DUBAI – TOURISM RESILIENCE DESPITE REGIONAL ISSUES

Dubai continues to enjoy strong growth in international tourist arrivals, stimulated by demand from Asia, neighbouring countries of the Gulf as well as Russia. A trend which should continue in 2017.

Times should have been more difficult for the Emirate in recent years due to the instability in the region, rising Islamist terrorism – which discourages some travellers to spend holiday in the Middle East, and the destination becomes less financially attractive as the local currency is pegged to a rising dollar.

However, these negative elements did not seem to play a role in the evolution of the Emirate’s tourism.  From January to November 2016 (latest available data), Dubai welcomed 13.34 million foreign travellers, up by 3.9% over the same period of 2015.

Asian travellers grew the most from January to November 2016 with the strongest growth rates recorded for the Philippines (up by 19%), Pakistan (up to 18%), China PRC (+15%) and India (+11%). The latter is now Dubai largest source market at 1.59 million travellers followed by Saudi Arabia with 1.53 million arrivals (+7%). The two other Dubai inbound markets generating over a million travellers a year are the UK (+4%) and Oman (+10%).

However, tourist arrivals decreased in countries such as Germany and the United States (-1% for both), Egypt (-5%), Australia (-12%), Jordan (-13%) and Nigeria (-17%), the worst performing market over the first 11 months of 2016.

Average length of stay remains flat at 3.6 nights compared to 3.7 nights a year earlier.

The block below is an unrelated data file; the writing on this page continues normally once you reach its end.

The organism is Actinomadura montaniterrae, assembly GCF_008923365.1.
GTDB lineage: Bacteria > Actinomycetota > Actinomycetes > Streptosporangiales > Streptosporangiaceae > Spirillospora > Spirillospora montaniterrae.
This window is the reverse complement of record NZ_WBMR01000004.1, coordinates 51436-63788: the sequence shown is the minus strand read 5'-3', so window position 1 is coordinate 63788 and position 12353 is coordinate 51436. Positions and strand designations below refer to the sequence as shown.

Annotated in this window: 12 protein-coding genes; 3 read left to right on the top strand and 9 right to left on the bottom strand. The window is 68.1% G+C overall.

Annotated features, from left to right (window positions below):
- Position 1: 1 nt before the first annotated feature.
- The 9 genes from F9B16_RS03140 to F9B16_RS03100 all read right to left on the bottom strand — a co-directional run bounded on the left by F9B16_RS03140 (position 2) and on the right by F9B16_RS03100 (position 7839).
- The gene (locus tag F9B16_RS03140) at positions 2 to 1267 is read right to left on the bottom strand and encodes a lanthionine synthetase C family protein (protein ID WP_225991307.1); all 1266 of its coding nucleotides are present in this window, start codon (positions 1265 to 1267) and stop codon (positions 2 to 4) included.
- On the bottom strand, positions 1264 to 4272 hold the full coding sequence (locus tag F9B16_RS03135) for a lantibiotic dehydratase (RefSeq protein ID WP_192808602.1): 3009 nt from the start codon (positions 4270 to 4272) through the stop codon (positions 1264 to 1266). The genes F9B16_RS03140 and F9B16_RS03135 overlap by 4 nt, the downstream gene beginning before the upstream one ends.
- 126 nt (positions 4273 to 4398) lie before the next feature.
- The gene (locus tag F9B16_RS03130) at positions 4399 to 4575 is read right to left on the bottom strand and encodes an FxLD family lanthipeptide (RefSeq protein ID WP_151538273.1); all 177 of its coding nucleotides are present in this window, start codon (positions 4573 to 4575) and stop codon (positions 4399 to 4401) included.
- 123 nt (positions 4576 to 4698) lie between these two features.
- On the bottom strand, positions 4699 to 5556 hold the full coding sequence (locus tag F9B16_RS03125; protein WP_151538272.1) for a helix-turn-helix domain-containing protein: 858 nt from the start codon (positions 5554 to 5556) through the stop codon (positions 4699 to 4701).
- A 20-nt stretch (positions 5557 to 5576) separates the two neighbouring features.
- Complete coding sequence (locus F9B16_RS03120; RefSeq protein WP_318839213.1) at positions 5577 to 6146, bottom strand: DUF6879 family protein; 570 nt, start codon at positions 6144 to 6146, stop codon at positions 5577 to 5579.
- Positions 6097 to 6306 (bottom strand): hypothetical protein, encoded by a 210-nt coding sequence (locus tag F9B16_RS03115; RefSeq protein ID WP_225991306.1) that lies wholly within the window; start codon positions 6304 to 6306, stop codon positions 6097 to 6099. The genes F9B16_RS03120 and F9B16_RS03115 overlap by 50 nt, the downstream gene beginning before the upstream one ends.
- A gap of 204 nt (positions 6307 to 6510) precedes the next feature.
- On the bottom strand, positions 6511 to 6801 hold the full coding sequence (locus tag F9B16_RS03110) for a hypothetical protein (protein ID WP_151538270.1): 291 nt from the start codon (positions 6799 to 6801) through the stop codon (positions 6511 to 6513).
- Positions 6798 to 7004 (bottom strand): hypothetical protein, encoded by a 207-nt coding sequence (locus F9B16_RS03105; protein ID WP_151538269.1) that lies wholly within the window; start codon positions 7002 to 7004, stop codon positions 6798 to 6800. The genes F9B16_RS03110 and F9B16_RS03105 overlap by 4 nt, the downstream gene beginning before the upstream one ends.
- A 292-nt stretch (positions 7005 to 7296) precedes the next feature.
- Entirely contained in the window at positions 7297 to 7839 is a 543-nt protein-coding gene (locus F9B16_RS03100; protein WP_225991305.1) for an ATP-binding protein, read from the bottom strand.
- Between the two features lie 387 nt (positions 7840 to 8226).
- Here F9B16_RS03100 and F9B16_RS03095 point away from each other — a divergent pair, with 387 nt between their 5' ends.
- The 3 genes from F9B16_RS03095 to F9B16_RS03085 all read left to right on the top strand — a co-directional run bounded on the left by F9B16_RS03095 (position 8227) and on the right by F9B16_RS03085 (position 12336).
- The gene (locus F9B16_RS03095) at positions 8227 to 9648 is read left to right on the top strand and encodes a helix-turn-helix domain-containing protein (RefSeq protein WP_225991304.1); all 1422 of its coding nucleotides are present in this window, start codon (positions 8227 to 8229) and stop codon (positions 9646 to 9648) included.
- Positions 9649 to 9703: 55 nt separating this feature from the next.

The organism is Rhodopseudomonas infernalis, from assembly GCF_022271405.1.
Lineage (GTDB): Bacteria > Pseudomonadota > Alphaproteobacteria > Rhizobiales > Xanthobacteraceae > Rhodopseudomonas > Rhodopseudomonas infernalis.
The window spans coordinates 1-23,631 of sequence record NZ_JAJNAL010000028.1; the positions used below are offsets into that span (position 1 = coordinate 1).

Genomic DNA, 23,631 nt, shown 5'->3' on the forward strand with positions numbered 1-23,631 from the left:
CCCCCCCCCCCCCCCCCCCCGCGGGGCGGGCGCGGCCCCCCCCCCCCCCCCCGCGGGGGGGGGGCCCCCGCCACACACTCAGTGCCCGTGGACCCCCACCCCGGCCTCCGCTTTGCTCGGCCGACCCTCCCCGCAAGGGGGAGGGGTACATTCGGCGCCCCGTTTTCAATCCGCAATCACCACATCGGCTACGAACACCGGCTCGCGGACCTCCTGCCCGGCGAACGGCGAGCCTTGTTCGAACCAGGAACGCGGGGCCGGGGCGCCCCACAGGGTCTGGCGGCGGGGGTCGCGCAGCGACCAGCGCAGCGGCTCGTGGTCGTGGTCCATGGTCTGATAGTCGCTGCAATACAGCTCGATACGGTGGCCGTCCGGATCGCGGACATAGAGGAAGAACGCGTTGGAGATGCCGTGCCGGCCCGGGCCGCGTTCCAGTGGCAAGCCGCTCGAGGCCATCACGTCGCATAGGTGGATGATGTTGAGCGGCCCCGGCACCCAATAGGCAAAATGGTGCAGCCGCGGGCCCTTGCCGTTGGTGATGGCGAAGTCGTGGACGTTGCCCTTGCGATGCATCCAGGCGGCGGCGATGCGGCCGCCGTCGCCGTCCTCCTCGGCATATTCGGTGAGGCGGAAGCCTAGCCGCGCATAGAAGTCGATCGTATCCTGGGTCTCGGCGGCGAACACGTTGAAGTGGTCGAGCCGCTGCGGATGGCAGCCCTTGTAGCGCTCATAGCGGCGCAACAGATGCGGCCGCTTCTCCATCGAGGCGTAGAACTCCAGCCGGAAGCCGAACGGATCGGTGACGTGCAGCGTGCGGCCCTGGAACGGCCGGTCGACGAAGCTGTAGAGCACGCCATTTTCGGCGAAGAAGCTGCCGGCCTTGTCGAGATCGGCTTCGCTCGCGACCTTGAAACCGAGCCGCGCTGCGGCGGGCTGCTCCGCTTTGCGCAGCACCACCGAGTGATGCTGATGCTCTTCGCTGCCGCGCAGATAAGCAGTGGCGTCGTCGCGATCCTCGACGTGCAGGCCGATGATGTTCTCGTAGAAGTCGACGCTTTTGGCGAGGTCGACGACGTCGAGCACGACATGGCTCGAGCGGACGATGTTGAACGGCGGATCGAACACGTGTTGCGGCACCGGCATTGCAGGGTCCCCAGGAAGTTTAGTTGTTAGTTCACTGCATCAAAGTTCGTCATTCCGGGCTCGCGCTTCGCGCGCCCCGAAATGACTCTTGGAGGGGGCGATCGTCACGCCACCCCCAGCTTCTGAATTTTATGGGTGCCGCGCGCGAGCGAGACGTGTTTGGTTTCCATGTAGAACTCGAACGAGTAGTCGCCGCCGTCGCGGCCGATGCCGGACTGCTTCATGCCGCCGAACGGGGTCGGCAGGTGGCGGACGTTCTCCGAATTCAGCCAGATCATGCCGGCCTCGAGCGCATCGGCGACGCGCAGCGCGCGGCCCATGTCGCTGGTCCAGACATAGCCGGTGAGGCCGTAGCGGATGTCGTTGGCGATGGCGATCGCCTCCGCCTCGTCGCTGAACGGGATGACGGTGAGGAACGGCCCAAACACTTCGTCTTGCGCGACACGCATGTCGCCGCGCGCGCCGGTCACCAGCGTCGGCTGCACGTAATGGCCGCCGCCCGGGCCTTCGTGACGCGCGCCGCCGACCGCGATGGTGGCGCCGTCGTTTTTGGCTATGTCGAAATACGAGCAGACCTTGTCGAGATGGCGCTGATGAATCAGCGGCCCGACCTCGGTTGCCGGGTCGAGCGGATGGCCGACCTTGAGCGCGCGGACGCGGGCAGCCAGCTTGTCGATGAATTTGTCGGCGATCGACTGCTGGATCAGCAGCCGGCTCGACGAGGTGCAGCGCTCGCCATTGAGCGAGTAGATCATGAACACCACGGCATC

A good evolution is the decrease in hotel rates thanks to a competitive hotel market. According to data from Dubai Corporation of Tourism & Commerce Marketing, the average room rate in the first 11 months of 2016 reached AED503 (US$137) compared to AED562 (US$153) for the same period of 2015.

Dubai represents 70% of all hotel capacities in the UAE with 101,502 rooms at the end of November 2016. The Emirate is now looking at favouring the construction of budget and middle-class hotels to respond to demand from emerging markets such as China, India or Pakistan.

Dubai represents some 70% of all hotel capacities in the United Arab Emirates with a total of 676 establishments – offering for the first time over 100,000 rooms in supply for the year. Occupancy stood at 78%, one point more than in 2015. December – which generally generates the highest occupancy rates in year – should help lifting the results of the hotel industry for the entire year 2016.

According to a report of consulting cabinet SRT, Dubai hotels reported a 9.1% demand growth for the last month of the year. The occupancy reached on average 79.1% with three consecutive days at over 90% while rates rocketed at AED824.58 (US$224.50), still down by 8% compared to the same period of last year. December 2016 turned to be the best performing month since 2011.

Over the years to come, hotel rates should grow moderately as supply continues to grow on average by 5% to 6% a year. With Dubai hosting the World Expo in 2020 and having a target of 20 million travellers by 2020, the focus for hotel development will be on economy and midscale hotels. Earlier last year, Dubai introduced tax incentives for budget hotels. They are running until the end of 2017, according to authorities.

dubai-figs-2016Dubai Tourism’s hope is to be able to attract new emerging markets from Asia as well as mid-class travellers from China and India. In that sense, Dubai is following the steps of iconic but artificially created tourism destinations such as Las Vegas or Phoenix in the United States or Pattaya in Thailand. One to three-star hotels represented 267 hotels with 21,951 rooms, or 21% of the total capacity during the first eleven months of 2016. Additionally, Dubai offers 139 standard hotel apartments offering another 15% of all capacities.

Dubai evolution is likely to spill over the entire region with Abu Dhabi, Oman or Fujairah likely to open more to mid-class travellers. At the end of November, there were 97 hotels offering 26,889 rooms in construction in the United Arab Emirates while Qatar sees the construction of 36 new hotels with 8,748 additional rooms.

 

ARTICLE BY LUC CITRINO